The emotional power of environmental sounds affects our sensory experiences

This 2015 Chinese/Australian study found:

“Human emotions systematically track changes in the acoustic environment, affecting not only how we experience those sounds but also how we perceive facial expressions in other people.

Three changes in acoustic attributes known to signal emotional states in speech and music [frequency spectrum, intensity, and rate] were imposed upon 24 environmental sounds.

Evolution promotes development in the direction toward selective advantage. Thus, it is reasonable to suggest that the capacity to track changes in the acoustic environment evolved before the development of a vocalization system for emotional communication.

Regardless of the evolutionary implications of the effect, the findings illustrate the emotional power of environmental sounds on both our experience of sounds and our evaluations of accompanying visual stimuli.”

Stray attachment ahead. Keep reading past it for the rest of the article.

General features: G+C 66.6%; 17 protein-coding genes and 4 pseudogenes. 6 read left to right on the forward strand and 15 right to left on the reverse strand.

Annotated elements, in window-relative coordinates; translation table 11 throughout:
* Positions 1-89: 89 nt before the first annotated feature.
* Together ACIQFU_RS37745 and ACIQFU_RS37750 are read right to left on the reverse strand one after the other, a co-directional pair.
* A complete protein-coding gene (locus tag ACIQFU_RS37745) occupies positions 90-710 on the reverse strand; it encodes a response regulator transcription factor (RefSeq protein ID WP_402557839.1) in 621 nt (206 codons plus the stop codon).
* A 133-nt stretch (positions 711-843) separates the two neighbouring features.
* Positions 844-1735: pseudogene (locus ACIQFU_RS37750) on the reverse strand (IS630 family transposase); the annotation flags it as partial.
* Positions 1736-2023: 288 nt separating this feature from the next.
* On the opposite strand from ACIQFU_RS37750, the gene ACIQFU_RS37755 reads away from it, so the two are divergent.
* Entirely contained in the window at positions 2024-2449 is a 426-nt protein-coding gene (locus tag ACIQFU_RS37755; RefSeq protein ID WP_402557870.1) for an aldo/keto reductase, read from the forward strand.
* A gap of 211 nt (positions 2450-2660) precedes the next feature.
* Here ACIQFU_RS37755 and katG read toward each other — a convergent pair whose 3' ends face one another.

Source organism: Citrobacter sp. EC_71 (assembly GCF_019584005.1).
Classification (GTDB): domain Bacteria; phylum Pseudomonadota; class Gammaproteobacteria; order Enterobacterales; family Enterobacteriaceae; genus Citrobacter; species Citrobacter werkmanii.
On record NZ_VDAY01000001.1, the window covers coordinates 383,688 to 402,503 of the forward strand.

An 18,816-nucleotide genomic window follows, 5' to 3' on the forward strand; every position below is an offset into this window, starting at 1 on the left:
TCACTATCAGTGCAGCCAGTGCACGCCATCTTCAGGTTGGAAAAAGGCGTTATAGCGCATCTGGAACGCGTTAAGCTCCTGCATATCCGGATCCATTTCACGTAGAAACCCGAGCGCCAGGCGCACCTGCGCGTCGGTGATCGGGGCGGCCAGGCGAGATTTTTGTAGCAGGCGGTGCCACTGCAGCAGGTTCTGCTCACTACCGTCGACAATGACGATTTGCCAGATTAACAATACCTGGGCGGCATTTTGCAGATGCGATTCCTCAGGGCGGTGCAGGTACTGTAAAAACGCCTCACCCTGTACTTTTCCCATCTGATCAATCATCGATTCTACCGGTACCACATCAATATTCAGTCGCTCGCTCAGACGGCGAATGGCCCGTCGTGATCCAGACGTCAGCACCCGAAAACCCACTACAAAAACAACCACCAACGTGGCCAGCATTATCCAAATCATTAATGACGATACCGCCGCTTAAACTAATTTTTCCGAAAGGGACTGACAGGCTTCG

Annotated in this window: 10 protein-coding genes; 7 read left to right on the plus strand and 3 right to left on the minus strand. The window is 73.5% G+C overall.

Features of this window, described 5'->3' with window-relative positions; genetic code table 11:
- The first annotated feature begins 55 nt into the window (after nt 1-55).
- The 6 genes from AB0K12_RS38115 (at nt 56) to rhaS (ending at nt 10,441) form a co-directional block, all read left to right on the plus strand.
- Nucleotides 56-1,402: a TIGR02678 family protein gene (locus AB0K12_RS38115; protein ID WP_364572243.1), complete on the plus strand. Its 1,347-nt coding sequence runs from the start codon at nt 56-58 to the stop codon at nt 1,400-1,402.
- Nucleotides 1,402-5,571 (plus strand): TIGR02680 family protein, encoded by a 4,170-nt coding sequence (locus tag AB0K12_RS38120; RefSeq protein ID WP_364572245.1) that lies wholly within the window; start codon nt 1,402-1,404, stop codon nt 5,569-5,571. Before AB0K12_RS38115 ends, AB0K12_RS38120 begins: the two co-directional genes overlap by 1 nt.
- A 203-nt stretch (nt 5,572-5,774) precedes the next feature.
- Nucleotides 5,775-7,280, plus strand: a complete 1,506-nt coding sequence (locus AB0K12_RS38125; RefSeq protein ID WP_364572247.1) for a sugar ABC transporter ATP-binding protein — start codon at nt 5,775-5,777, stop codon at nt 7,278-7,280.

Here are the sounds used in the study:

“Human actions (breathing, chatting, chewing, clapping, stepping, typing), animal sounds (bird, cat, cricket, horse, mosquito, rooster), machine noise (car engine, electrical drill, helicopter, jet plane, screeching tires, train), and sounds in nature (dripping water, rain, river, thunder, waves, wind)”

Does this emotional communication’s frequency spectrum, intensity, and rate affect your perception of her face? “Human emotions track changes in the acoustic environment”


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